A painting does not have to tell a story. It does not have to create a world. It is an image-object; it only has to speak for itself.
Yet, consider the multi-frame problem—a single painting compartmentalized into sections. In the multi-frame paradigm, each frame stands alone, yet also supports a sequence. When one image follows another, meaning is generated in the mind even when the images resist. The frames restrict the images at the same time as they invite them. It takes a confident and skilled artist to conjure myths and legends out of the vacant plazas of this enigmatic structure.
Raised on comic books and films when those mediums first dominated the storytelling landscape, Roger Brown (1941 – 1997) considered the multi-frame image essential to the American visual vernacular. Throughout his career, Brown returned often to the multi-frame structure, demonstrating how both the mightiest depths and pettiest shallows of our national drama could be revealed within its format, especially with the careful addition of text.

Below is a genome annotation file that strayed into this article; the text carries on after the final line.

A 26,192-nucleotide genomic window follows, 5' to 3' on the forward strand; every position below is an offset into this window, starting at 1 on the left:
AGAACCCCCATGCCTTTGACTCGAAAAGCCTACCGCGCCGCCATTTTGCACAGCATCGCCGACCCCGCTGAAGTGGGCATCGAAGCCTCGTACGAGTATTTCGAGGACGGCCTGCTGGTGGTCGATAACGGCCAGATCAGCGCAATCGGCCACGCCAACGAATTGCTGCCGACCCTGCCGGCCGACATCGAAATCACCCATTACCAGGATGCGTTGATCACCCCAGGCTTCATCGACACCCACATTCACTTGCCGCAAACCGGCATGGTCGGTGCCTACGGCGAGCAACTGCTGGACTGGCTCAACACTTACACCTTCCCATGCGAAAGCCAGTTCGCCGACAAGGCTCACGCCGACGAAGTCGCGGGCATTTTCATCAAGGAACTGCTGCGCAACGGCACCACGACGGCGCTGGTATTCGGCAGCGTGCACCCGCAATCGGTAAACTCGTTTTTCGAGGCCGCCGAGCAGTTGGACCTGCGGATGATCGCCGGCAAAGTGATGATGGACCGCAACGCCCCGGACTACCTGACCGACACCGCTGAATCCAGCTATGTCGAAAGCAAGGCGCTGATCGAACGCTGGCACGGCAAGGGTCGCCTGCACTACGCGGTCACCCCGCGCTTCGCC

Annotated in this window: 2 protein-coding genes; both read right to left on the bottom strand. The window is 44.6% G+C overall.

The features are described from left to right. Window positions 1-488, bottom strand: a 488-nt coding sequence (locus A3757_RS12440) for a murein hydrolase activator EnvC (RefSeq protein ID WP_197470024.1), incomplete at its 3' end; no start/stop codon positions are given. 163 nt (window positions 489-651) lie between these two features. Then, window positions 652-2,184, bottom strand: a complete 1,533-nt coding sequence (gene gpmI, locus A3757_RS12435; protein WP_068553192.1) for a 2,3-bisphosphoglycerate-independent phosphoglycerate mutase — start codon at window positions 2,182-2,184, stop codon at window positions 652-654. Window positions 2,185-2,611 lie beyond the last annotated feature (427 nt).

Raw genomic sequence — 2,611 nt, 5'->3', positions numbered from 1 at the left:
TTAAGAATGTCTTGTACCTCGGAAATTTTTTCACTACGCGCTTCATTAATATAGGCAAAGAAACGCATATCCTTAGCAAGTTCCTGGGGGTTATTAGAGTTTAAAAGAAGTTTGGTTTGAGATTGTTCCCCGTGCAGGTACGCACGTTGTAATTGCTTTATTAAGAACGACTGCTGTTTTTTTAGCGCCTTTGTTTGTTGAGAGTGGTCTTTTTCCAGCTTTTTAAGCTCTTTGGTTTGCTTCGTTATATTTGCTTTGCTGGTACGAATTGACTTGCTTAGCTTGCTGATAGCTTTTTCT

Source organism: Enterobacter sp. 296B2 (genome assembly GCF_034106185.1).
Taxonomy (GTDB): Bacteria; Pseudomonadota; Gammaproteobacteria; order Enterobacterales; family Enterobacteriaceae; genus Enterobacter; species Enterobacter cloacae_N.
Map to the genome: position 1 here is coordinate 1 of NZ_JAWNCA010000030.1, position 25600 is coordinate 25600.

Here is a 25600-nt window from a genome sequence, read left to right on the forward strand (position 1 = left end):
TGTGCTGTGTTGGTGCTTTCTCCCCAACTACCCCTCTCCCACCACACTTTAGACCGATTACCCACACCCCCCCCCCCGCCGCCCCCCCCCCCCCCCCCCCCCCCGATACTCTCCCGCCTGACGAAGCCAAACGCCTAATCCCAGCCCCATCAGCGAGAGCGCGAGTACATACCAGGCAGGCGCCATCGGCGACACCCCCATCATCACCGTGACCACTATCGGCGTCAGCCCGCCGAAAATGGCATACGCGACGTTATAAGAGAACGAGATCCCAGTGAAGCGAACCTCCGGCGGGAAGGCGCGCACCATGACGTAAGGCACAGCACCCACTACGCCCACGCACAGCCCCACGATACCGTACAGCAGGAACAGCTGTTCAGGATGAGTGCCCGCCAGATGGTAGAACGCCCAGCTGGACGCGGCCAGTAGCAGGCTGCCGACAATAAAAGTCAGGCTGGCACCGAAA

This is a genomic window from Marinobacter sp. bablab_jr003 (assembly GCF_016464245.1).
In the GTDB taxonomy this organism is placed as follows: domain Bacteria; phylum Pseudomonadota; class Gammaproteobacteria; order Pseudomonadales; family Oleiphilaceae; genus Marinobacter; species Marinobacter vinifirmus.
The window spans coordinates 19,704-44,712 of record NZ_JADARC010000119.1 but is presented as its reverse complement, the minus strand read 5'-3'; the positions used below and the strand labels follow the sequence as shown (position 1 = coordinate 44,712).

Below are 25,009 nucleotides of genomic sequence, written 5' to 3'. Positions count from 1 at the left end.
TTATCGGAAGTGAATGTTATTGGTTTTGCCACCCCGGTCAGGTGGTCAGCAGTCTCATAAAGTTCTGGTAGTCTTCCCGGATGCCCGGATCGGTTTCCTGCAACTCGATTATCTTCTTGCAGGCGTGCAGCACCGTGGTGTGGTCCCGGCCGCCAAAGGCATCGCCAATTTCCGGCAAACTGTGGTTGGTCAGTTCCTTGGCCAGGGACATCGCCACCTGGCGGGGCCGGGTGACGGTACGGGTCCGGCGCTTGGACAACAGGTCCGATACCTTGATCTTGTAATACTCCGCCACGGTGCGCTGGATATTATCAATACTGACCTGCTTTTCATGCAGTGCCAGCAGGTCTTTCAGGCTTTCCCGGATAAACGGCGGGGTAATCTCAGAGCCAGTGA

Roger Brown: Hyperframe is the first exhibition ever to focus precisely on this unique aspect of Brown’s practice. Bringing together ten large, multi-frame paintings, as well as works on paper and Brown’s personal sketchbooks, it offers a unique glimpse into Brown’s shrewd wit, as well as his masterful grasp of what author and theorist Thierry Groensteen describes as spatio-topical networks—defined story spaces in which localized conversations unfold. Groensteen coined the term “hyperframe” to describe a container for spatio-topical networks. The canvas of a multi-frame painting is a hyperframe, and the gallery, perhaps, an extended hyperframe—a container for containers. Ultimately, Brown’s multi-frame oeuvre suggests the entire modern world is a network of hyperframes, extending from the multitude of box-like windows, shining like yellow eyes, on the homes, cars, factories, and skyscrapers of his paintings, to our offices and bedrooms, our social media feeds and browser windows.